New York Times: Interrogation Methods Rejected by Military Win Bushs Support: Many of the harsh interrogation techniques repudiated by the Pentagon on Wednesday would be made lawful by legislation put forward the same day by the Bush administration. And the courts would be forbidden from intervening. [New York Times, 9/8/06]
AP: Republicans Divided on Rumsfeld Should He Stay or Should He Go?: Some Republicans, such as John McCain, R-Ariz., have been sharply critical of Rumsfeld. And GOP candidates Tom Kean of New Jersey and Stephen Laffey of Rhode Island, who is giving Sen. Lincoln Chafee (news, bio, voting record) a very difficult race for renomination, have called for Rumsfeld's resignation. [AP, 9/5/06]
New York Times: Candidates of Both Parties Turn Criticism of Rumsfeld Into Political Chorus: Democrats and at least some Republicans appear to agree on one thing as the election approaches: Attacking Defense Secretary Donald H. Rumsfeld is a way to lift them to victory For a small but growing number of Republicans, attacking Mr. Rumsfeld is a way to criticize how the war has been conducted without turning against the war itself. [New York Times, 9/7/06]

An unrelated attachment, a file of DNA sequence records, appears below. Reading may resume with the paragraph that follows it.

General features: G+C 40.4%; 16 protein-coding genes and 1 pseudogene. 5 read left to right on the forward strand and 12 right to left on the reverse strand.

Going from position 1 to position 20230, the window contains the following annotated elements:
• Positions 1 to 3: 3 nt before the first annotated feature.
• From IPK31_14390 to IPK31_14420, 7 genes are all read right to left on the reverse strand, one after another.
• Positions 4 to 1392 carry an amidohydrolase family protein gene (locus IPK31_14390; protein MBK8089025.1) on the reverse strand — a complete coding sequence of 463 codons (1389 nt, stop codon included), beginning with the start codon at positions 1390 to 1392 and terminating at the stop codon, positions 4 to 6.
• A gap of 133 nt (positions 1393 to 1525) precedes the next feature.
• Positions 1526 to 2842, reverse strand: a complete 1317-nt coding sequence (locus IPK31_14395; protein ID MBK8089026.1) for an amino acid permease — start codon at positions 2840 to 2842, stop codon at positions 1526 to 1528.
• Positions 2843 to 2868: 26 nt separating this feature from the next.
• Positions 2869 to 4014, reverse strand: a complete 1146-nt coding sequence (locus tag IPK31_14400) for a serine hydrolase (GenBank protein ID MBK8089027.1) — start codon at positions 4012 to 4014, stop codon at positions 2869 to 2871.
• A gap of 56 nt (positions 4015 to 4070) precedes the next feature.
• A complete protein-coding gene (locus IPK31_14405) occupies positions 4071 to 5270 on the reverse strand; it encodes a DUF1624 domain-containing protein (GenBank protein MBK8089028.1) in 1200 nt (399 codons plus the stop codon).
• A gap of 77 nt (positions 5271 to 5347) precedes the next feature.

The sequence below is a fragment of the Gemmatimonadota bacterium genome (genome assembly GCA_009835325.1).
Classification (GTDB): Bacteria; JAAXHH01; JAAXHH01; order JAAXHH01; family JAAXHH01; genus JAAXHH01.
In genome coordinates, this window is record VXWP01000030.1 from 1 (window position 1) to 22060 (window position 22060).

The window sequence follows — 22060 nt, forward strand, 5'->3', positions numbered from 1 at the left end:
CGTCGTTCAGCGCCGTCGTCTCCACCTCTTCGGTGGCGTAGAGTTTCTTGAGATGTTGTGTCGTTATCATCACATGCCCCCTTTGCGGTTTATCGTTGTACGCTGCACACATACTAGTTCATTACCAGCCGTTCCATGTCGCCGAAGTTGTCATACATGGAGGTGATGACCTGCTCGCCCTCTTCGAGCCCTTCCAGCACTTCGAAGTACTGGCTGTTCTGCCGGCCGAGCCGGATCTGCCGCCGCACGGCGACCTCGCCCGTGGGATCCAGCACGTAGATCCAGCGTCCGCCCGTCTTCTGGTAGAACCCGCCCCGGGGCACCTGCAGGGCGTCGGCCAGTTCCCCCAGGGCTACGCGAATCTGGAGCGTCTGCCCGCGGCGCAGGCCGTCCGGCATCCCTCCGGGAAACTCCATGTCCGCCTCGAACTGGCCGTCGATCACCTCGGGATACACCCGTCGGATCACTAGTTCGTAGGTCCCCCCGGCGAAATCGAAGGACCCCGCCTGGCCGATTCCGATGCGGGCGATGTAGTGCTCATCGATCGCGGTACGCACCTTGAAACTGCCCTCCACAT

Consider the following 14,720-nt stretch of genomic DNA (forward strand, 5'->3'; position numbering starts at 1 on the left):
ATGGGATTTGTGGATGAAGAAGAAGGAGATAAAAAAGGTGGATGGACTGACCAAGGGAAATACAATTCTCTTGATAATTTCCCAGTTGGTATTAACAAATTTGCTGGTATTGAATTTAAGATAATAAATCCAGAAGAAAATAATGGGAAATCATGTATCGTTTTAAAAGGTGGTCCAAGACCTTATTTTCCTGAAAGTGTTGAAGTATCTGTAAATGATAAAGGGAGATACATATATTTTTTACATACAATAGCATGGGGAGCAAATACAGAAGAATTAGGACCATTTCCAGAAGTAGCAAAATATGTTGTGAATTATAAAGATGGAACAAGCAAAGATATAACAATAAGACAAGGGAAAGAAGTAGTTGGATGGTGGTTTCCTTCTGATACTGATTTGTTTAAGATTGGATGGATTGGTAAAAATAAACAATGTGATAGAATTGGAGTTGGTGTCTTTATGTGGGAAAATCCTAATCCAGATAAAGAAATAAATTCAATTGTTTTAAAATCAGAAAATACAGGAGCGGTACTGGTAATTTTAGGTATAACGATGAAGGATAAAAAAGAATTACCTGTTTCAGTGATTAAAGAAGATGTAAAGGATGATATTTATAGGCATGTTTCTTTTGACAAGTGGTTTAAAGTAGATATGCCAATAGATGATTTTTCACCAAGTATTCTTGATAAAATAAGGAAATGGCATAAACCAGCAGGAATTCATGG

Connecticut Republican Chris Shays Flip-Flop-Flip on Rumsfeld:
August 28, 2006: Let me first be clear. I dont support Rumsfeld. I was someone who said he needed to step down. [MSNBCs Hardball, 8/28/06]
September 3, 2006: On resignation Well, you know what, I'm not his biggest fan, but I'm not sure that, with two less years left in the administration, he should. [CNN, 9/3/06]
September 5, 2006: I dont like the guy I simply dont think he has measured up on running the war in Iraq Would I vote for a no-confidence resolution on Secretary Rumsfeld? Yes. [New York Times, 9/5/06]
AP: Republicans Run Away From Bush on Iraq: But except for seeking Bush's help in raising campaign funds, Republican incumbents are eager to emphasize their independence from him and his prosecution of the war. [AP, 9/3/06]
Wall Street Journal: Cracks in a Republican Base: This year, the immigration debate is straining that bond. In an election with control of Congress at stake, the spat could cost Republicans support in key districts. Business groups' rankings have fallen for Republicans who support beefed-up border security but reject expanding legal immigration. [Wall Street Journal, 8/24/06]
Christian Science Monitor: GOP's family feud over spending: Just 35 hours after they passed a $2.8 trillion budget for FY 2007 with zero Democratic votes, House Republicans ran into a wall: the division between appropriators and fiscal hawks in their own ranks But as the GOP braces for fall elections that threaten its majority, rifts in its ranks are risky, especially when they involve cutting military projects during wartime. [Christian Science Monitor, 5/22/06]